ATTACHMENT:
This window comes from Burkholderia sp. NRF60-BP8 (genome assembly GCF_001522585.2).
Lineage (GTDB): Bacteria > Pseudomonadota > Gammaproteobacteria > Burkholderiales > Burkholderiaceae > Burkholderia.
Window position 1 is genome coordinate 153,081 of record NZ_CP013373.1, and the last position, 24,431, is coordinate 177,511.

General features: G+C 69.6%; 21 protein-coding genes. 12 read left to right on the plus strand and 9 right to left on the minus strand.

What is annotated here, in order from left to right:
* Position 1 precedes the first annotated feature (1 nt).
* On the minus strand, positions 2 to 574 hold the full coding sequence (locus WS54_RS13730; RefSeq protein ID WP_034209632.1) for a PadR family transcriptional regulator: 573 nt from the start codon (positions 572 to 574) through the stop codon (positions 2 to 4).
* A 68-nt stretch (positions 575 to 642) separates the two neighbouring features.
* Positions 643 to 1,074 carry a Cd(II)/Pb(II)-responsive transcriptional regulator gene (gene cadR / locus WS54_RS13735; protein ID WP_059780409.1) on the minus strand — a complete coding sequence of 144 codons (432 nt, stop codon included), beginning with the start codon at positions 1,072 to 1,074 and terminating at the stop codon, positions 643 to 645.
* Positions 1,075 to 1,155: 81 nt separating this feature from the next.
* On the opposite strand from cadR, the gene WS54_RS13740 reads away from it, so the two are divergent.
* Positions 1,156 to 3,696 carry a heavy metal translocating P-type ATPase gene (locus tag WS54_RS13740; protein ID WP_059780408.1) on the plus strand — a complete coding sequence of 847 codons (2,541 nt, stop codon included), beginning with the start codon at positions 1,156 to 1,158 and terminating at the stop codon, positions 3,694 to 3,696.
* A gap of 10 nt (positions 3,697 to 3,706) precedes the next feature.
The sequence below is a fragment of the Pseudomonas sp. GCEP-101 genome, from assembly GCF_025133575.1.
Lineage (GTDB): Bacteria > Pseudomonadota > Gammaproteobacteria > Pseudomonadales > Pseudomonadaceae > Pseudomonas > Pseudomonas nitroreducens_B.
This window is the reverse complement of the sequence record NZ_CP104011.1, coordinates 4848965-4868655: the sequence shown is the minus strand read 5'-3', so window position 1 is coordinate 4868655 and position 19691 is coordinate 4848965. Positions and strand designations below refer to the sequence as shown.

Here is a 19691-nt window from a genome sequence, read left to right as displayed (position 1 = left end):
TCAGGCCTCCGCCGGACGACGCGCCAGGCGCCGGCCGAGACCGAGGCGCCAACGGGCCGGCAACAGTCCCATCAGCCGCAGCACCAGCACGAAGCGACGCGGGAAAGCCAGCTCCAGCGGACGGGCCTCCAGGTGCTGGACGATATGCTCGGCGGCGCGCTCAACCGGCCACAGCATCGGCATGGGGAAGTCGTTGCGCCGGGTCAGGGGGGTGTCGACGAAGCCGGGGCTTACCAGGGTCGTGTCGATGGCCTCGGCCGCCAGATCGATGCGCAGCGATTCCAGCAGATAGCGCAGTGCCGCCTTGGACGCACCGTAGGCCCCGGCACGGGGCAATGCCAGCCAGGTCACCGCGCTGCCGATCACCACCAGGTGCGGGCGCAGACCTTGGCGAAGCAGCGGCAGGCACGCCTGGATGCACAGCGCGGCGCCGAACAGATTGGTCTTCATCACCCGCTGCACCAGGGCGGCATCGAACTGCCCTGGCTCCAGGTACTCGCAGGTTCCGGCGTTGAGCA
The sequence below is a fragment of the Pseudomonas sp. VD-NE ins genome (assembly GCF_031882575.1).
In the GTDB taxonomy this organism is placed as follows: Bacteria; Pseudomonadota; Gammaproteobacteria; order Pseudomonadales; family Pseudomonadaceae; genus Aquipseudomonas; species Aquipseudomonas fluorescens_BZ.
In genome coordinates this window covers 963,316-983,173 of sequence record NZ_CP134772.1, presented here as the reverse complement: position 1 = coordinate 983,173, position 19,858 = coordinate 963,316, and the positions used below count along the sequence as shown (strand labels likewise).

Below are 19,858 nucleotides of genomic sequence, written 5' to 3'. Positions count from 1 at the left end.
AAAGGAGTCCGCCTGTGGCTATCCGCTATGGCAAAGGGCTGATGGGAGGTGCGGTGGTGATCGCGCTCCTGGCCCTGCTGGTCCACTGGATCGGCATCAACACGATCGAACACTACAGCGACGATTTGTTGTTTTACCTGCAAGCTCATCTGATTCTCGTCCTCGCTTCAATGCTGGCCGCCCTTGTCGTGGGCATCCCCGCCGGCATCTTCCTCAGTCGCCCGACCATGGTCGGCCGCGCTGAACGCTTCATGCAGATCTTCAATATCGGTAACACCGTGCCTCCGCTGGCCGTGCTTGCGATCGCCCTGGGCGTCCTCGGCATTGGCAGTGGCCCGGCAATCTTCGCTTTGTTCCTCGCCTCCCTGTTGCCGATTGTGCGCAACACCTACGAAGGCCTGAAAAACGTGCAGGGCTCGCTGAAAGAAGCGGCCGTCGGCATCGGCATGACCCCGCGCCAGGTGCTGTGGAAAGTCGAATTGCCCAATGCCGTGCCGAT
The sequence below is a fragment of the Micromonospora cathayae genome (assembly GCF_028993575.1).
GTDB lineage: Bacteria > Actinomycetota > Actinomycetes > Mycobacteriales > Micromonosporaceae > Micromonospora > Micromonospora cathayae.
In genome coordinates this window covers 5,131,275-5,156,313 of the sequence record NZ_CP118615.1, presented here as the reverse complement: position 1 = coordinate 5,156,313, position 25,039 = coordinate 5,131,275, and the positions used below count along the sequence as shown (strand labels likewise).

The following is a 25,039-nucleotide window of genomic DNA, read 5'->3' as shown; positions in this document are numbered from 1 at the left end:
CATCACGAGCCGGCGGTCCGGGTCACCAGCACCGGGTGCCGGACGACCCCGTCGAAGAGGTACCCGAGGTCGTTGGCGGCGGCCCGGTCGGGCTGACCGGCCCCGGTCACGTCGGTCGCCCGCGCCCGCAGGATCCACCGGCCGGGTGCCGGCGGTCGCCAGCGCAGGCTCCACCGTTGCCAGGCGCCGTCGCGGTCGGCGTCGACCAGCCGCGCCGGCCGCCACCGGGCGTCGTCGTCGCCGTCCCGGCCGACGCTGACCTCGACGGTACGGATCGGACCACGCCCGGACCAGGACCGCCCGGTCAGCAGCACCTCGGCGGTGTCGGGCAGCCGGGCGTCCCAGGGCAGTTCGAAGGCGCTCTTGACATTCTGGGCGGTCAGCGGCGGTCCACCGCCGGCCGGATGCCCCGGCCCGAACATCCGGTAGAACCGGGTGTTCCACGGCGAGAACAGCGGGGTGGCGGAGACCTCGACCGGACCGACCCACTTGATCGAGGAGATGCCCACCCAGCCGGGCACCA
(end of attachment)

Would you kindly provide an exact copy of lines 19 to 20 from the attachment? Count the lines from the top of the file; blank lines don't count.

The sequence below is a fragment of the Pseudomonas sp. VD-NE ins genome (assembly GCF_031882575.1).
In the GTDB taxonomy this organism is placed as follows: Bacteria; Pseudomonadota; Gammaproteobacteria; order Pseudomonadales; family Pseudomonadaceae; genus Aquipseudomonas; species Aquipseudomonas fluorescens_BZ.